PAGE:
A personal identification number (PIN) pad is an electronic keyboard for customers who use payment cards, such as debit cards or credit cards, to enter their personal identification numbers for purchases. PIN pads are now standard components of verification counters at most major retailers because more buyers have started paying with payment cards rather than cash or checks. The payment card industry designed these cards with a PIN request as a security measure against unauthorized use.
After a payment card is swiped on a cash register during a commercial transaction, the correct number must be entered in the PIN pad to give the provider access to the funds linked to the card. The security policies of the payment card industry have led to the development of an integrated circuit chip that is built into modern payment cards. These cards are also known as chip cards or smart cards. The chip encrypts a PIN number entered in order to prevent third parties from possibly accessing it.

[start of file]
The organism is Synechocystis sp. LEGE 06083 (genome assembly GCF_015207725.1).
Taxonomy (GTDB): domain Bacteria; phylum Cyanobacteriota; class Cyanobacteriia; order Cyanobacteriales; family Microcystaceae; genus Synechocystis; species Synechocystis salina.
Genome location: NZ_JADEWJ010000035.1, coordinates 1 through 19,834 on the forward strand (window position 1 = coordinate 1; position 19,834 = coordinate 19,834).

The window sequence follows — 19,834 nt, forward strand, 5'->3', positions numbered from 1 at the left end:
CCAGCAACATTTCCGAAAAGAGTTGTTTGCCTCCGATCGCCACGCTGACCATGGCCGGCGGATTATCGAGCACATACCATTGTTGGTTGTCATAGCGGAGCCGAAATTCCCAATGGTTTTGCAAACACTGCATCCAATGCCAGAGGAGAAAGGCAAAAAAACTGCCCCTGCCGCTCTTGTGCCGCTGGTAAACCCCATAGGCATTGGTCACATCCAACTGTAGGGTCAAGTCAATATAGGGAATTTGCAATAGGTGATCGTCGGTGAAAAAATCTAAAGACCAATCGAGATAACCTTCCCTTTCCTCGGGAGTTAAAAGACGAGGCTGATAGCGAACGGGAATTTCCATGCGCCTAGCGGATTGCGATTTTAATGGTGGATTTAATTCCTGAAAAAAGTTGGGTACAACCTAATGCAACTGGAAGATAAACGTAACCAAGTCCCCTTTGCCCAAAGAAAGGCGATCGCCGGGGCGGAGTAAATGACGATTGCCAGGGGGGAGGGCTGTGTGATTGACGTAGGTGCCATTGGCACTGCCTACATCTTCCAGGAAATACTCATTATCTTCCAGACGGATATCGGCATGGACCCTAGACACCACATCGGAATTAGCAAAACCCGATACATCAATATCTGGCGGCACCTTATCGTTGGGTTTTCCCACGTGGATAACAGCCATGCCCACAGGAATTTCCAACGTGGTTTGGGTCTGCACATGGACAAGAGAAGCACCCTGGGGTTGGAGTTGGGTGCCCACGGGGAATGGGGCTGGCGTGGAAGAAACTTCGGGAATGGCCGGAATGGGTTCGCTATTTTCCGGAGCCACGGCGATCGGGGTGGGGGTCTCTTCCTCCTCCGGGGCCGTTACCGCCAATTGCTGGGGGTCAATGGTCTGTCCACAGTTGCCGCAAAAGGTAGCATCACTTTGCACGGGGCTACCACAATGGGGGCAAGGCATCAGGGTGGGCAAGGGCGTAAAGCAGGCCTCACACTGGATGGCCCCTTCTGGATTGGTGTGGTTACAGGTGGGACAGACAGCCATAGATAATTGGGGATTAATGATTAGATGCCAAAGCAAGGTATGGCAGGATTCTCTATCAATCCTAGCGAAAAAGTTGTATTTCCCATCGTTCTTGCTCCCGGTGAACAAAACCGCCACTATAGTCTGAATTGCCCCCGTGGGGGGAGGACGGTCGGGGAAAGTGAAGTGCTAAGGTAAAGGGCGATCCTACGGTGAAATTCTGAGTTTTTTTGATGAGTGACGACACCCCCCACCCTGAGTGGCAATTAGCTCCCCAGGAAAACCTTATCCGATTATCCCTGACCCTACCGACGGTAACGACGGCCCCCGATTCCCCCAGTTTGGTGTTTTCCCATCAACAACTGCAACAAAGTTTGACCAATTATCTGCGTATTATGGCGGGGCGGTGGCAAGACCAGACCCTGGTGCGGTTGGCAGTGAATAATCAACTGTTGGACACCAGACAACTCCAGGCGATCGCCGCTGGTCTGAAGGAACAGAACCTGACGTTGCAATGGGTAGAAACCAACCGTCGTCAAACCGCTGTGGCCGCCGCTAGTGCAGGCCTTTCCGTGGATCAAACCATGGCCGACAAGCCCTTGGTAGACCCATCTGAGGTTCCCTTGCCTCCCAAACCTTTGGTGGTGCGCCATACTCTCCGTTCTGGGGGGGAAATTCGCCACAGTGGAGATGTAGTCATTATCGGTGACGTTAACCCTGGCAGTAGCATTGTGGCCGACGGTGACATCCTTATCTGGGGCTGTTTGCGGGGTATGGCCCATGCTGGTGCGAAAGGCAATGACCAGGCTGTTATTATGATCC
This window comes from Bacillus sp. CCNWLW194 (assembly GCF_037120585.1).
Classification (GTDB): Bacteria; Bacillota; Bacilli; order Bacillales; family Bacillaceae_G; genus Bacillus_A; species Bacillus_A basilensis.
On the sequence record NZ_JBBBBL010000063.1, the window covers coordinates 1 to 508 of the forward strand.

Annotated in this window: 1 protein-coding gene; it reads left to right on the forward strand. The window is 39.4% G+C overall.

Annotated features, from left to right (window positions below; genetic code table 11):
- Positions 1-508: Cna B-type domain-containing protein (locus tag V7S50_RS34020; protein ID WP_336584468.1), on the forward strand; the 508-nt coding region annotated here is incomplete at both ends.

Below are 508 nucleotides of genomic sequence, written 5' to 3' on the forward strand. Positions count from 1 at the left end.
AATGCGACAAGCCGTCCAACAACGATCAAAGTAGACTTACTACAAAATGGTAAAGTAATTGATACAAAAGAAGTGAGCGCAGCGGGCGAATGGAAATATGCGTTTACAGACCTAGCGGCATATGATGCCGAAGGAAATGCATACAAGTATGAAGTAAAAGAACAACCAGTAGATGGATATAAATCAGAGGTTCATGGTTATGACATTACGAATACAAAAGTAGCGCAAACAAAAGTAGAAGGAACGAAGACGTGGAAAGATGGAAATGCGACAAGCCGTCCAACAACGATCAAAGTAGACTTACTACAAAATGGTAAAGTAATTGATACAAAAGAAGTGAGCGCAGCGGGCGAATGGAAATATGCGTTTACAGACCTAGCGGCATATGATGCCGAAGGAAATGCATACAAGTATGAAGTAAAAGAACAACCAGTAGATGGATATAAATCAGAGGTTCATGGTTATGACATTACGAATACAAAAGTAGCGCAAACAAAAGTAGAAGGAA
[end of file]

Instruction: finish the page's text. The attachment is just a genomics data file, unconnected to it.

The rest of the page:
A PIN pad can be programmed to transfer bank access and in one of two ways. Some point-of-sale systems electronically send an encrypted PIN to a bank’s automatic information management system for verification. Others transmit the PIN only for an identification chip inside the PIN pad itself. This second method is called offline pin verification, because the PIN is not sent through any network of an external system connected to a bank.
Security features are a priority for the creators of electronic sales transaction software that include PIN pad use. If a PIN is entered incorrectly in a PIN pad, customers usually have a limited number of possibilities to re-enter correctly before the card is rejected entirely. This measure is the first line of defense against card theft. In addition, PIN pads are produced with security codes that automatically clears all records of numbers entered if thieves attempt to download PIN ‘data or otherwise hack into them.
The most used encryption method for PIN surveys is called Triple Data Encryption Algorithm (DEA). This encryption runs a PIN entered through a cipher specification three times, making numbers in strings meaningless to characters that are very difficult even for the most persistent crack cyber criminals. The Triple DEA complies with the PIN pad security standards that the International Standards Organization (ISO) determines for the payment card industry.